labor-, laborat-

(Latin: work, toil)

arte et labore
By skill and toil (work).
belabor
1. To repeat or to discuss something unnecessarily or at too great a length.
2. To discuss something repeatedly; to harp on and on without stopping.
3. To subject someone to a sustained verbal or literary attack.
belabored
Something which is explained more than necessary.
belaboring
1. Assailing verbally.
2. Discussing repeatedly or at length; harping on and on and on: "She kept belaboring the point and just wouldn't shut up!"
belabors
1. Someone who explains, worries about, or works at (something) repeatedly or more than is necessary: "The guy kept belaboring the point long after we had agreed on how to settle the issue."
2. Anyone who assails persistently, as with scorn or ridicule: "The book belabors the excess of immigrants who are working in agricultural areas of the country."
Child labor in Guatemala

Children are forced to work very early in their lives

  • Guatemalan children shine shoes and make bricks, many starting as early as five or six years of age.
  • They cut cane and mop floors; and at some factories exporting to the United States, they sew and sort and chop, often in conditions so onerous that they violate even Guatemala's very loose labor laws.
  • Guatemala's young workers, most of them poor indigenous people, say they often feel that nobody cares about them, not their parents who send them off to the work force, not their stern bosses who treat them like adults, and not even the dysfunctional government in Guatemala City.
  • Guatemalan work-places resemble grade schools, with adult supervisors standing over little laborers like the strictest of teachers.
  • According to an independent study of the issue, an estimated one million Guatemalan children under the age of 18 are working.

One child worker's testimony

The child workers are people like Maria, 16, who lamented her four years in the labor force, but at the same time insisted that she not be fully identified so as not to endanger a job that is helping to support her parents and four brothers and sisters.

  • "My father hits me and tells me I can't study," she said, tears running down her cheeks. "He stays home and drinks and I have to go to the factory."
  • On Sundays, her only day off, she goes to special classes for young laborers offered by the Center for Study and Support for Local Development.
  • Despite having worked at a factory since she was twelve and at home for years before that, Maria has now completed the equivalent of third grade.
  • "I can be so tired, so exhausted, but I feel so good when I come home and read," she said, her tears stopping and her face lighting up.
  • "It can be any book. I just like to see the words."
—Excerpts from "Plight of child workers puts Guatemala in bind"
by Marc Lacey; IHT; March 12, 2007; pages 1 & 5.
clinical laboratory
A laboratory for the measurement and examination of materials derived from the human body; for example, fluids, tissues, cells, etc.; for the purpose of providing information on diagnosis, prognosis, prevention, or treatment of diseases.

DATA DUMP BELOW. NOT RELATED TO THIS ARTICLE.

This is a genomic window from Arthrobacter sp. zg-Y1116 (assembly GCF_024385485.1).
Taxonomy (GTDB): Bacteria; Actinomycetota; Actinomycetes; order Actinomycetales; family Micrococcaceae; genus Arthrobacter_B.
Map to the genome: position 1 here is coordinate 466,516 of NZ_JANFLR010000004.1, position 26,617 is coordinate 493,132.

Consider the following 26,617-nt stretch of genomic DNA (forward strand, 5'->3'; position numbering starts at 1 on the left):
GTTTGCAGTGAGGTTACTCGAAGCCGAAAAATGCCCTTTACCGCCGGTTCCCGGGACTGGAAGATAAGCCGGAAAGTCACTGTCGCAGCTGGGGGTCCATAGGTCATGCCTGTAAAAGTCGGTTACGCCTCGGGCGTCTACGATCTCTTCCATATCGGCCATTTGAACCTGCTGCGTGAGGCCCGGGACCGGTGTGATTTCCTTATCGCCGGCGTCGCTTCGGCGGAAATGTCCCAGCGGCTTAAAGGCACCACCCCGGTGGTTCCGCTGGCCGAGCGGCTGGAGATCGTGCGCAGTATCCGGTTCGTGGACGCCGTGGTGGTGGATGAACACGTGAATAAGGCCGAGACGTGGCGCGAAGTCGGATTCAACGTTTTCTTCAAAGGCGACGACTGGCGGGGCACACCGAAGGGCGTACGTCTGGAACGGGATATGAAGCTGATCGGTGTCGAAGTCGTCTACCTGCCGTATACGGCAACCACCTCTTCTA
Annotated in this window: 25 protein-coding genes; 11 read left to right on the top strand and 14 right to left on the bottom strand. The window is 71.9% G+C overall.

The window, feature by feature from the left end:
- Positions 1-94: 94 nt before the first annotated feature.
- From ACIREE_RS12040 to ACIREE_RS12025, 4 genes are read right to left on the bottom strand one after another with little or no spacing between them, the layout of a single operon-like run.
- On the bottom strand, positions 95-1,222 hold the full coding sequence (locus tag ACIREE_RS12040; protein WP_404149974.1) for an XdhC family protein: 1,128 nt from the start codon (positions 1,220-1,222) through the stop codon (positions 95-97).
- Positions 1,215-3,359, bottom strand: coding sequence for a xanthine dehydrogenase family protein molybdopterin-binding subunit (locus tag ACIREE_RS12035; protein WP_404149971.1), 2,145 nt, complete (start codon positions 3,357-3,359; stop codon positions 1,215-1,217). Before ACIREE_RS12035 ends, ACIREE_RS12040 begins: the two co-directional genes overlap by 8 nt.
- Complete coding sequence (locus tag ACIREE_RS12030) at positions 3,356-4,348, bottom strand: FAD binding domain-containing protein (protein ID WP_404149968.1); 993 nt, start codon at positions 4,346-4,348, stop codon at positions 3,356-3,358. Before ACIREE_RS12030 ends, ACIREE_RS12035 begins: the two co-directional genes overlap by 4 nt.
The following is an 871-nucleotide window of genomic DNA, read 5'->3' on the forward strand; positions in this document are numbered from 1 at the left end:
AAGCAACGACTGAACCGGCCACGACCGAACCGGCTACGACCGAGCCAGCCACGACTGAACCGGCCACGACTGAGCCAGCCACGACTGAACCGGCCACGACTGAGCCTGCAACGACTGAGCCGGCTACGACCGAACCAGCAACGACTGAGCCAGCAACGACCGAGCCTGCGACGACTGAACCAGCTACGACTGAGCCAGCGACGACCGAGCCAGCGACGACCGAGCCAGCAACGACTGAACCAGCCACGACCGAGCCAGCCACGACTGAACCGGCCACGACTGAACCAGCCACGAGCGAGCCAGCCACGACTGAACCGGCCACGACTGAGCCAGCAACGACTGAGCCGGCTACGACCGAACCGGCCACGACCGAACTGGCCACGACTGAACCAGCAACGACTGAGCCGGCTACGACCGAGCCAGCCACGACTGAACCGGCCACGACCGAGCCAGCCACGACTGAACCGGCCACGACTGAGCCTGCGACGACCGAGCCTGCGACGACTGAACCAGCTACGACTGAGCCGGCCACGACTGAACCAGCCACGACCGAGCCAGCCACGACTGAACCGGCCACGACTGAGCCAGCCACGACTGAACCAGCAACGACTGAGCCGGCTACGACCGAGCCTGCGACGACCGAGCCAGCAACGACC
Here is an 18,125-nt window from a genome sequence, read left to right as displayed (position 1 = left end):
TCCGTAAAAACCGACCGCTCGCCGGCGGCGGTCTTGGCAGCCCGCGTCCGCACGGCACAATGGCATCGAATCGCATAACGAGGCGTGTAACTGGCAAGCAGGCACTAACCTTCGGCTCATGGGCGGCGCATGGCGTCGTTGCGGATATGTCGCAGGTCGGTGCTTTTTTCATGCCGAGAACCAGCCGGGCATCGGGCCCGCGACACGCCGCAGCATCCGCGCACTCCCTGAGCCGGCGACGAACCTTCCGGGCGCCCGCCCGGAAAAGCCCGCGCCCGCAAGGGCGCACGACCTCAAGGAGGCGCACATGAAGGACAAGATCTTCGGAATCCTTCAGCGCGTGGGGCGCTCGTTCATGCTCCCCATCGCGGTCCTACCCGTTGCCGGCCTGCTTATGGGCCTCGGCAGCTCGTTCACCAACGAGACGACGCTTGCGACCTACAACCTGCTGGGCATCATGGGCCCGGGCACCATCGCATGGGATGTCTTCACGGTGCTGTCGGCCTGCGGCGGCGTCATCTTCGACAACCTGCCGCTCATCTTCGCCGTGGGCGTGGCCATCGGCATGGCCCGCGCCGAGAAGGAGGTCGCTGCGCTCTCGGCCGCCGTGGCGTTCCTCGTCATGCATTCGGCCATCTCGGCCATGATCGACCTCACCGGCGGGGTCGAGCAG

collaborate (verb), collaborates; collaborated; collaborating
1. To cooperate with another person, or group, in order to achieve something: Patricia and her family members strived to collaborate with each other to decide on where they would spend their next vacation.
2. To work together; especially, in a joint intellectual effort: The two writers decided to collaborate on a novel which was finally completed and published.
3. To cooperate jointly on an activity; primarily, to produce a mutual project: The people working on the special dictionary certainly have been able to collaborate nicely in order to achieve its completion!
To work together; especially, in an inttellectual effort.

To work with another person.
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collaboration (s) (noun), collaborations (pl)
The act of working together with one or more people in order to create something.
collaborationism
The act of cooperating traitorously with an enemy who is occupying one's country.
collaborationist (s) (noun), collaborationists (pl)
A person who works with another person, or group of people, in order to achieve or to accomplish something.
collaborative
Characterized or accomplished by collaboration; such as, collaborative methods; a collaborative report.
collaboratively
A reference to people accomplishing something by working together on a common enterprise or project.
collaborator (s) (noun), collaborators (pl)
1. Those who co-operate together for a special purpose: Jack was a collaborator with Sam to produce books for high school students.
2. An associate who works with others toward a common goal.
Deo fisus labora.
Work while trusting in God.

Motto of William Jewell College, Liberty, Missouri, USA.

Cross references related to "work, toil" word families: argo-; ergasio-; ergo-; oper-; pono-; urg-.